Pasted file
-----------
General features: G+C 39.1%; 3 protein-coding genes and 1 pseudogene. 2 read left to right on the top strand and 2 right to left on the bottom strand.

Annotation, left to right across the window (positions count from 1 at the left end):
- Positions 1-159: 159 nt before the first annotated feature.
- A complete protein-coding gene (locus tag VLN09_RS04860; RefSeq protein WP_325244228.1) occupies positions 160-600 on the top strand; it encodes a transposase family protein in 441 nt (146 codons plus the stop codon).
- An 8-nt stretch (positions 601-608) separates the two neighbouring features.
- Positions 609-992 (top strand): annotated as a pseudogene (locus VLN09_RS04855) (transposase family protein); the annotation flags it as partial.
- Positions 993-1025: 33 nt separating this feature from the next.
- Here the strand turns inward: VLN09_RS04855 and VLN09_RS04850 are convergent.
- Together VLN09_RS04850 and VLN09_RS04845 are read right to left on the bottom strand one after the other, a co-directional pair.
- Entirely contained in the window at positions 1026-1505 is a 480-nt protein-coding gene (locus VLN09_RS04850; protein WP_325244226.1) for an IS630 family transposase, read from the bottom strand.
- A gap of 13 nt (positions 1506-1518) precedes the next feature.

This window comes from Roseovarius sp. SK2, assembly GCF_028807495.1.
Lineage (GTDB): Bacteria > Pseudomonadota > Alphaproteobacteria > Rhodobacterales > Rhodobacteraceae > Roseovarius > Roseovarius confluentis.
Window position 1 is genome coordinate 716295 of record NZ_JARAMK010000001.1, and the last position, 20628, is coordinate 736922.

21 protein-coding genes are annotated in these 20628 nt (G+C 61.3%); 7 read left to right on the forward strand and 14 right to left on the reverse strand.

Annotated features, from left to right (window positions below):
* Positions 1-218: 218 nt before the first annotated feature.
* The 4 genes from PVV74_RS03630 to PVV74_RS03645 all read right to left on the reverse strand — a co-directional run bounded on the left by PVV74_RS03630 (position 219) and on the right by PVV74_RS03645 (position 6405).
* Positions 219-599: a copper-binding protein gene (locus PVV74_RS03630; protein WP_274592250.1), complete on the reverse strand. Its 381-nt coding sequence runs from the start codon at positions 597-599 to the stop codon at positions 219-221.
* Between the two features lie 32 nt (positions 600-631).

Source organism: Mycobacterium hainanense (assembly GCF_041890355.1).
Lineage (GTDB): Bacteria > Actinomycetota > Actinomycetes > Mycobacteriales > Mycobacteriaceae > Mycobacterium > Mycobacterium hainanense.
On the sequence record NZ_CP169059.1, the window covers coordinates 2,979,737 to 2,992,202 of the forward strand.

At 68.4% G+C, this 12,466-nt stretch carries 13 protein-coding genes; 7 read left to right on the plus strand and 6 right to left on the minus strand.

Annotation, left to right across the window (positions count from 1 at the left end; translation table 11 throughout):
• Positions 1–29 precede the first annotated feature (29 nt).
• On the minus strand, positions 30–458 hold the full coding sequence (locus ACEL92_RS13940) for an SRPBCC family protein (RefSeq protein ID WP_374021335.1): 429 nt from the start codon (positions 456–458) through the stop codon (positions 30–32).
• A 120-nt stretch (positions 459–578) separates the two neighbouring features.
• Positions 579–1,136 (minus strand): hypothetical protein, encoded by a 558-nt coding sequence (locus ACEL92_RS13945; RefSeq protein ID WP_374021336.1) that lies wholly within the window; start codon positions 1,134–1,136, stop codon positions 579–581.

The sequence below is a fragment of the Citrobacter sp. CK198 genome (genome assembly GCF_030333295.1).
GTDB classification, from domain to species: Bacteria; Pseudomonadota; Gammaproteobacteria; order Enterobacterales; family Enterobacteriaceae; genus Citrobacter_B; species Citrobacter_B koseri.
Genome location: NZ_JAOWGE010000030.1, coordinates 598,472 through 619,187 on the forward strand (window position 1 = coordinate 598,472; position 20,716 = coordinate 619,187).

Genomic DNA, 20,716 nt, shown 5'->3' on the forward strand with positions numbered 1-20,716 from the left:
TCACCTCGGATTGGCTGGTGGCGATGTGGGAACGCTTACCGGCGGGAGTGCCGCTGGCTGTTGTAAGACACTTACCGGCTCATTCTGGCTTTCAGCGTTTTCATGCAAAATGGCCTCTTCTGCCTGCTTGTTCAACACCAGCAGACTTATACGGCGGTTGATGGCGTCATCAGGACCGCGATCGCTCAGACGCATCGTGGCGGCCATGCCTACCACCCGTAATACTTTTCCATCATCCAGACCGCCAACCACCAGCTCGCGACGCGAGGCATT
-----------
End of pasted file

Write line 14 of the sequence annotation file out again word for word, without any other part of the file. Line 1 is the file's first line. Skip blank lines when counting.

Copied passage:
Window position 1 is genome coordinate 716295 of record NZ_JARAMK010000001.1, and the last position, 20628, is coordinate 736922.